Thinking in rigid dichotomies has become less rewarding for employment management. A case in point is the recent Internet debate on blogs and chat sites about the relative value of active and passive job candidates. Conventional wisdom has held that these two constitute very separate categories, requiring specialized techniques. Active candidates supposedly are the low-hanging fruit. They are not nearly as valuable as passive candidates, pictured as a highly skilled, happily employed, hard-to-get denizens of the deep thickets of the corporate jungle.
This picture was more accurate when job hunting was a time-consuming laborious process, dependent on paper resumes and phone calls. Once hired, only the most ambitious wanted to pursue it as a leisure time activity. Yet the digital era has blurred the hard and fast boundaries between who's looking for a job, who's completely satisfied and who's always ready to move should the right offer come along. This latter group clearly transcends the old active versus passive categorization.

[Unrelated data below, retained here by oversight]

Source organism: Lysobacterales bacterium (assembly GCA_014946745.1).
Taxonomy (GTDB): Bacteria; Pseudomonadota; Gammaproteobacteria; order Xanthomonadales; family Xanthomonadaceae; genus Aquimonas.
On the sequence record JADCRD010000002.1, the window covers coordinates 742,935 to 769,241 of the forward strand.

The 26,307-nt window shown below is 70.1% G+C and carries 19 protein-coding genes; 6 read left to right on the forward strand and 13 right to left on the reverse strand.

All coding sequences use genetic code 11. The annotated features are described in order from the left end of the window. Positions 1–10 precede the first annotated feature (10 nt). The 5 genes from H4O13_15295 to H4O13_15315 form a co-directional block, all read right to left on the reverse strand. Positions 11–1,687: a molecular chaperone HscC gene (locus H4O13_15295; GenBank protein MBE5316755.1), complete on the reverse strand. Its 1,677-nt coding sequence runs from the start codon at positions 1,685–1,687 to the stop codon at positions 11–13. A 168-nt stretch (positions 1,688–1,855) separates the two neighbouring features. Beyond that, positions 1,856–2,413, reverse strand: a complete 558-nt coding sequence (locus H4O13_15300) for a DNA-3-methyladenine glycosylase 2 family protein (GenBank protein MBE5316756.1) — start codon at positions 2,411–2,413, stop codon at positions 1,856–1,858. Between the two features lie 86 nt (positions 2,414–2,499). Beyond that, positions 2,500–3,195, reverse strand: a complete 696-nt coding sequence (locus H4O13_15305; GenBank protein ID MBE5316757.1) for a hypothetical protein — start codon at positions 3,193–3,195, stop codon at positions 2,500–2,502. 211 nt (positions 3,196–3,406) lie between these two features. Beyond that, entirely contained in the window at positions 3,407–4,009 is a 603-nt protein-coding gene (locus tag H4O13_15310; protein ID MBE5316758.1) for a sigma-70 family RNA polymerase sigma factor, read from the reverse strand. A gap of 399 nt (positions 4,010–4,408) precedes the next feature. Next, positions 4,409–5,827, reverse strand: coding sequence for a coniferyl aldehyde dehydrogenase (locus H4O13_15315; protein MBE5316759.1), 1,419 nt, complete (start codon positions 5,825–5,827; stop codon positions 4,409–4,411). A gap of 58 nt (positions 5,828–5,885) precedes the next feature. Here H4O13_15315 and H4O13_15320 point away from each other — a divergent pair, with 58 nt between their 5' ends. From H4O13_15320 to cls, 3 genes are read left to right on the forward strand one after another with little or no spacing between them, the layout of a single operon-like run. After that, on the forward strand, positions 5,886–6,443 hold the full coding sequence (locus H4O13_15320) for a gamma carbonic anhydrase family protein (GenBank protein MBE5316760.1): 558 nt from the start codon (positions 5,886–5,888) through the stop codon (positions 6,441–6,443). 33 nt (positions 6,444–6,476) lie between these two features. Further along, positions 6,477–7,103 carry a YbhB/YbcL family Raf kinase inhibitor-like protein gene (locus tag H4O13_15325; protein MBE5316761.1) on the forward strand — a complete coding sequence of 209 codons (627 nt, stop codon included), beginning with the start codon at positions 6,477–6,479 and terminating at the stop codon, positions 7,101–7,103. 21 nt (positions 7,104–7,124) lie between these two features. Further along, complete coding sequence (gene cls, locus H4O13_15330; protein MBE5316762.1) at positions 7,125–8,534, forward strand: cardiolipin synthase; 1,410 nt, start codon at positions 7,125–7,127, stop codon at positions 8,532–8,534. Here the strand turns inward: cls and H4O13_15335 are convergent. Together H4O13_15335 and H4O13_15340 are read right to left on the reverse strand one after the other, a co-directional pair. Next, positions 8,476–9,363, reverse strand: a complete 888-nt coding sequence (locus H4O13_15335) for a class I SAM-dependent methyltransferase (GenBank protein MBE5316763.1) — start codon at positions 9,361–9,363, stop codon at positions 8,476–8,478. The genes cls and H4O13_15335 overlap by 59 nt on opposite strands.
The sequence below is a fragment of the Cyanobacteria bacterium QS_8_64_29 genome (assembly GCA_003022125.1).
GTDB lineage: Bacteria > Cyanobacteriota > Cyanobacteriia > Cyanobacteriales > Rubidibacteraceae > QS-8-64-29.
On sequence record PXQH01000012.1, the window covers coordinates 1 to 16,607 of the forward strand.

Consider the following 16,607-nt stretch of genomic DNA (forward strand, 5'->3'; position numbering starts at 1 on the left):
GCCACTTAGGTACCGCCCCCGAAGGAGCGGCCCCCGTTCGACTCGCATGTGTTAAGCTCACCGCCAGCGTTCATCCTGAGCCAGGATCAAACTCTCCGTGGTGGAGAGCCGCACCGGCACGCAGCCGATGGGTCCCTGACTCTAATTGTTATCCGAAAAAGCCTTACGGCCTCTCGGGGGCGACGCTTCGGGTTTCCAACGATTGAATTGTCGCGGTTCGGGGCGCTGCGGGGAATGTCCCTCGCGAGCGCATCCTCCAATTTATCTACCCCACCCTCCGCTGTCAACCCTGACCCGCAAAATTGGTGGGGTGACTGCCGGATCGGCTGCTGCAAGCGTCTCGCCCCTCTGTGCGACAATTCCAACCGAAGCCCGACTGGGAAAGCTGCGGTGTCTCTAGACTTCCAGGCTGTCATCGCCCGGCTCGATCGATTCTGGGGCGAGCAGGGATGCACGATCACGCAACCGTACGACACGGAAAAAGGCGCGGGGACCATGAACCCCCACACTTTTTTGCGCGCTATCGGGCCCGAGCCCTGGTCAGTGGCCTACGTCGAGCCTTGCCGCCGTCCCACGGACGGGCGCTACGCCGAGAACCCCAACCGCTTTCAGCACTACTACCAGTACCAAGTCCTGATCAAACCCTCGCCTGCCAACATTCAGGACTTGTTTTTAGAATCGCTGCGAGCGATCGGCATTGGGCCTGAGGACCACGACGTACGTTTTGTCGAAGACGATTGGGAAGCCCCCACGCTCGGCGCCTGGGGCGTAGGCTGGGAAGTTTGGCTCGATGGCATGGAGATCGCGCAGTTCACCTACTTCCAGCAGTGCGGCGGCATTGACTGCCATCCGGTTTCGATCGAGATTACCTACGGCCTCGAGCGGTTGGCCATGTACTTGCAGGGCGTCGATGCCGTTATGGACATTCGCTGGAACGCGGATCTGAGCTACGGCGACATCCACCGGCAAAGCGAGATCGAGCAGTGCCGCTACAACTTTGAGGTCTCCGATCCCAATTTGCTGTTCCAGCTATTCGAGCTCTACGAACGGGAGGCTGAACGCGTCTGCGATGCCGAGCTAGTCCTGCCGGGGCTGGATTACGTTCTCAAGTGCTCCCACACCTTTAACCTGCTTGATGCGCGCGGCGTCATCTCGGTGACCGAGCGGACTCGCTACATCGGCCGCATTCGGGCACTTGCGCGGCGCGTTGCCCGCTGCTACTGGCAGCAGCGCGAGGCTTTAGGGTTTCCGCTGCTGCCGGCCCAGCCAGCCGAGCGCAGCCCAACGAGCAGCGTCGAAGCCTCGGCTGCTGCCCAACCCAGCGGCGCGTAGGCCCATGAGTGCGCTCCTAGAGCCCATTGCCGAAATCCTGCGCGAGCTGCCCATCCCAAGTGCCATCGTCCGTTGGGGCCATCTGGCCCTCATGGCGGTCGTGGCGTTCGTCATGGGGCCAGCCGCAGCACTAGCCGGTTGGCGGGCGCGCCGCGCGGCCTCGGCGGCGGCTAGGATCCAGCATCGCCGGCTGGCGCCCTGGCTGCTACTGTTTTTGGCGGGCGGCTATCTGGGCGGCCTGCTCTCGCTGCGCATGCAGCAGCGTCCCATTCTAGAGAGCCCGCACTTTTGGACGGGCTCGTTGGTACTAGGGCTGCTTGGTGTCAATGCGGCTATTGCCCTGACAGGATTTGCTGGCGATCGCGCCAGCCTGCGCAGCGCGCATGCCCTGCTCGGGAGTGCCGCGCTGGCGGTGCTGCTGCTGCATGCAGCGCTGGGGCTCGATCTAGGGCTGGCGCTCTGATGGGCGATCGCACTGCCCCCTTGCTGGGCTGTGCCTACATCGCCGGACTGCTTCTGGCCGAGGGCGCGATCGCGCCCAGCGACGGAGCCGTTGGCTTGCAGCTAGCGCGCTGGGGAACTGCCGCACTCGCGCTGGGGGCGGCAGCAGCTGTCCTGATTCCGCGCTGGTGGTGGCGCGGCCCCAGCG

As a result, the stock of active candidacy is rapidly increasing. Many qualified people are easily accessible via online job boards. After all, few must give up their Sundays to searching want ads. Whether "desperately seeking" or "just looking," with a few clicks, anyone can see where greener pastures lie. After all, today the average job tenure is shrinking to the three-year mark, and loyalty is a tenuous bargaining chip for both sides.
Astute employees of any stripe regard themselves as free agents. Remaining cognizant of their marketplace value is critical to their long-term success. The shrewd employer at the other end of the chessboard similarly needs a new strategy that encompasses both active and passive candidates. The either/or paradigm is simply no longer helpful for complex issues like quantum mechanics, global economics and staffing.
Fortunately, the same online tools available for the "never-satisfied employee" are easily accessible for the hiring manager. You can cost-effectively dangle opportunities in front of a large pool of candidates irrespective of their present job status. Responses will likely cover a spectrum of people from ardent job seekers to those whom in a bygone era would be called passive. Some passive candidates may be worth the chase. But neglecting the active job seeker can burn time, energy and money. The "both/and strategy," geared to the current career marketplace, should budget carefully for the hats in the ring. Otherwise the shoes can go unfilled.